Irrepressible, subversive blonde cabaret personality Tammy Faye Starlite plays Nico in Chelsea Madchen, her wildly popular evocation of the iconic ice queen on Mondays in June at 8 PM at the lushly redesigned new Cutting Room on 32nd Street just west of Park Avenue. Serena Angelique Williams’  rave review of Tammy’s performance during a sold-out run at the Duplex originally appeared at NY Music Daily’s sister blog Lucid Culture a couple of years ago:

I happen to be partial to divas, so it was with great fanfare and enthusiasm that I set out to see Tammy Faye Starlite’s new work, “Chelsea Madchen,” a self-styled performance piece she has put together from scratch. Though pleased that anyone had been brave enough to tackle the task of taking on the Teutonic temptress, and particularly a woman, rather than a drag queen, I was hesitant to believe that it could really be pulled off while eliminating the potential for excess camp. Impersonating Nico is a seemingly uphill climb for even the most accomplished actress. Were it not for Tammy Faye Starlite, a modern day diva in her own right, my skepticism may have won out – especially since my first attempt to see the show was thwarted. In true Nico style, it had been cancelled – in this case, on account of the unexpected October snowstorm of a few weeks ago.

I knew Tammy Faye Starlite from her noteworthy performances at Lakeside Lounge, fronting the Mike Hunt Band, the all-girl Rolling Stones cover group, as well as her hilarious turn as a country music songstress in Tammy Faye Starlite and the Angels of Mercy, where she croons original country songs as shocking as they are humorous. She has the chops to do many things very well, and had previously put this piece up at Joe’s Pub and Theater 80 at St. Marks Place. The Duplex’s cabaret is a much smaller house – it only seats 77 at full capacity – so I was aware that this would be a rare chance to see her perform in a more intimate venue, with hopes that it would add to the authenticity of the experience. It had long been my dream to see Nico, in whatever way I could get her, and I had never imagined my wish would ever surface as a reality. Still, I kept my expectations from brimming over, though I had read that Danny Fields, Nico’s former manager, had been impressed with Tammy Faye’s interpretation, a stamp of approval that carries considerable weight. In spite of this, I entered the cabaret more curious than hopeful, wondering how in the world she would manage to pull off this daunting task.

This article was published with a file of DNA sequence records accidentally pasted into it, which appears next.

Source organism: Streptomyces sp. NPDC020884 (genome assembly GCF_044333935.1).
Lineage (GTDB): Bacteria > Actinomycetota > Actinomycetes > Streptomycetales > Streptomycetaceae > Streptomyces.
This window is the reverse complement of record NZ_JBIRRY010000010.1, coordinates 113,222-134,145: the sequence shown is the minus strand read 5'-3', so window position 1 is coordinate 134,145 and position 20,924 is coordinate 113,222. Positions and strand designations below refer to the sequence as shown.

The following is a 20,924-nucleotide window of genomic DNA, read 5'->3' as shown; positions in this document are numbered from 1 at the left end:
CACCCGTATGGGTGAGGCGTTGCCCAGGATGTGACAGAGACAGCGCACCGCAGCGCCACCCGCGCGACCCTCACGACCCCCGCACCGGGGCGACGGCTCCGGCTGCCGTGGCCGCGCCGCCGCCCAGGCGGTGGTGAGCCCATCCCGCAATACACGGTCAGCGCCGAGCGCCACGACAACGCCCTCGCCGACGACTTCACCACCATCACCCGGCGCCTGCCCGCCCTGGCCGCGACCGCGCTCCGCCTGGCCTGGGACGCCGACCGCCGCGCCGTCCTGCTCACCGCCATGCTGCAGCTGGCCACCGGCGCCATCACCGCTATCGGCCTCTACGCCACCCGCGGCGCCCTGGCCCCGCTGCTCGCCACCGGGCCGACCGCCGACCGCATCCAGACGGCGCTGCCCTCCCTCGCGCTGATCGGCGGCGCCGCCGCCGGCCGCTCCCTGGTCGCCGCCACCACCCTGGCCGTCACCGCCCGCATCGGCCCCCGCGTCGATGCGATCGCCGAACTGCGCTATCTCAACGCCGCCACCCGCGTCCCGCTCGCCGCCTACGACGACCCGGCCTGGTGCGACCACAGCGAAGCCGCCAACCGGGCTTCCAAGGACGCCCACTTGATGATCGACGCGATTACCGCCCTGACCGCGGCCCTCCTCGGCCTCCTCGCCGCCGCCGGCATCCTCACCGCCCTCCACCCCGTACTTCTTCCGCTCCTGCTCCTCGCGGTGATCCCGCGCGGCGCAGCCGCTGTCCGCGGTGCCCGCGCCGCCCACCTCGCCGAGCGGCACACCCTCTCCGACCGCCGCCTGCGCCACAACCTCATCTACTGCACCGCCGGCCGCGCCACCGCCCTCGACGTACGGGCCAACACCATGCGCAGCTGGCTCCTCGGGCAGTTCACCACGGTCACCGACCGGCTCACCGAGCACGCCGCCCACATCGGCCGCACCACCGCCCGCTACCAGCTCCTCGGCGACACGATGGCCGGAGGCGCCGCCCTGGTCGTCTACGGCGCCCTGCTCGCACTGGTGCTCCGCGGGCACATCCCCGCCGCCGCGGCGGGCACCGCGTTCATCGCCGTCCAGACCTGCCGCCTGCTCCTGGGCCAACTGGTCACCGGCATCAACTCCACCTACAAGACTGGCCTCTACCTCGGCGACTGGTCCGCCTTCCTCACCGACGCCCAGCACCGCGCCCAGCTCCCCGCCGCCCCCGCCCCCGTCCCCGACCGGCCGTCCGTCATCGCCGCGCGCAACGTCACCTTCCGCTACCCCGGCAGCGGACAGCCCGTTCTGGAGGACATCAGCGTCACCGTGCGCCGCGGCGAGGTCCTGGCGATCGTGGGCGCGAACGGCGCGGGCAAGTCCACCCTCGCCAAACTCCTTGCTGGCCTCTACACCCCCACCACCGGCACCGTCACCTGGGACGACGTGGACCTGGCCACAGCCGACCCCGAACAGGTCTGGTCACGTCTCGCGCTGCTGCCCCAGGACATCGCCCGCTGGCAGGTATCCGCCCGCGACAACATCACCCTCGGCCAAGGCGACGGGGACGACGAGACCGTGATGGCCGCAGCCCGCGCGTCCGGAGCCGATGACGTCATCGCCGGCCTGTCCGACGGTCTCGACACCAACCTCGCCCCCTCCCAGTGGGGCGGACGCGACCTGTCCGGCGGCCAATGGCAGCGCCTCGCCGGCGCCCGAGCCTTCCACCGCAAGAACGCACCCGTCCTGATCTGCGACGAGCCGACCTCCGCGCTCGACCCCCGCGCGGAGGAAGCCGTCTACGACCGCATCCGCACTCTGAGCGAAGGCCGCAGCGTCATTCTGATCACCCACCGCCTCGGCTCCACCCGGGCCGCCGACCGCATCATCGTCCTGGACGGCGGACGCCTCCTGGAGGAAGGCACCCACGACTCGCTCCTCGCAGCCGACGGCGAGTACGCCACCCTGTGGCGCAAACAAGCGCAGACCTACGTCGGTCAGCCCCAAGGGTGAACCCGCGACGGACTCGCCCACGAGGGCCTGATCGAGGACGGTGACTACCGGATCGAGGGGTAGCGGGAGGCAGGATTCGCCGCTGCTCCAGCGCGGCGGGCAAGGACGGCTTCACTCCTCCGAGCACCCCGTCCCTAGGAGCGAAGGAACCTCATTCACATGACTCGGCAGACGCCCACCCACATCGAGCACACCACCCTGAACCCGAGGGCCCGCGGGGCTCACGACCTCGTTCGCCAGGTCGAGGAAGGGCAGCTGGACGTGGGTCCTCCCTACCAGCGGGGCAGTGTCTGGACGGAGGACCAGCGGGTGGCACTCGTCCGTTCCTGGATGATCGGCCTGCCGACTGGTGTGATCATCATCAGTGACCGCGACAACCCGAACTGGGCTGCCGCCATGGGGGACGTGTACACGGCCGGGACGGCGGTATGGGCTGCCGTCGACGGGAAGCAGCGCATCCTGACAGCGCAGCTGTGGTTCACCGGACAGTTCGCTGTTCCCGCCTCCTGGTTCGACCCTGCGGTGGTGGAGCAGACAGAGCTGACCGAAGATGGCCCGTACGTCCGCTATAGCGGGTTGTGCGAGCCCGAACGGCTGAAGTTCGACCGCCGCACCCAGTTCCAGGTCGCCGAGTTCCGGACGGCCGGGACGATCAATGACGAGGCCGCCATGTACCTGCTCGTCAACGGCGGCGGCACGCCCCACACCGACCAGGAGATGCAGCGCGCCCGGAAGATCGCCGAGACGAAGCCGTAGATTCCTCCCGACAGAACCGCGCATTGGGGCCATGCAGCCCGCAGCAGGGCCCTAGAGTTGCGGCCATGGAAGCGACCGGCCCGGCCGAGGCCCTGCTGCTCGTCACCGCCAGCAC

This piece could be described as a play within a play, though there are no programs distributed, which dispels the notion that we are seeing anything but a live and improvised performance. Tammy Faye cites that her inspiration to create this piece emerged in adolescence, listening to Nico obsessively as many a teenage girl (including myself) was wont to do before music so radically shifted gears. It was Nico who paved the way for many experimental musicians, a rare female innovator overshadowed by her predominantly male contemporaries. She was irreverent, an outlaw, a conjurer of emotionally charged sound from an era that unforgettably changed the way we perceive and listen to music. Yet she put out a relatively small body of work, and it still is a challenge to track down many of her more obscure recordings.

The band is onstage before Tammy Faye makes her grand, if understated entrance. They are a cohesive ensemble, and utterly faithful to reproducing the Velvet Underground’s signature sound. They start the set with the appropriately titled “Femme Fatale” while Tammy Faye as Nico quietly assumes her place, hesitating before beginning the set with an overlong pause, in character, while keeping everything in the moment. Then she starts to sing.

Though she resembles Nico, she is not a clone. Rather than attempting to present the “Dolce Vita” image of physical perfection that is characteristically associated with Nico, she seems instead to emulate Nico in her later life. This is a wise choice, although at that point, Nico had stopped dyeing her hair, and Tammy Faye retains the hallmark blonde tresses. In an all-black ensemble, wool sweater and heavily lined eyes, she is transformed into a version of Nico that is both aloof and believable, without inviting potentially unfavorable comparisons.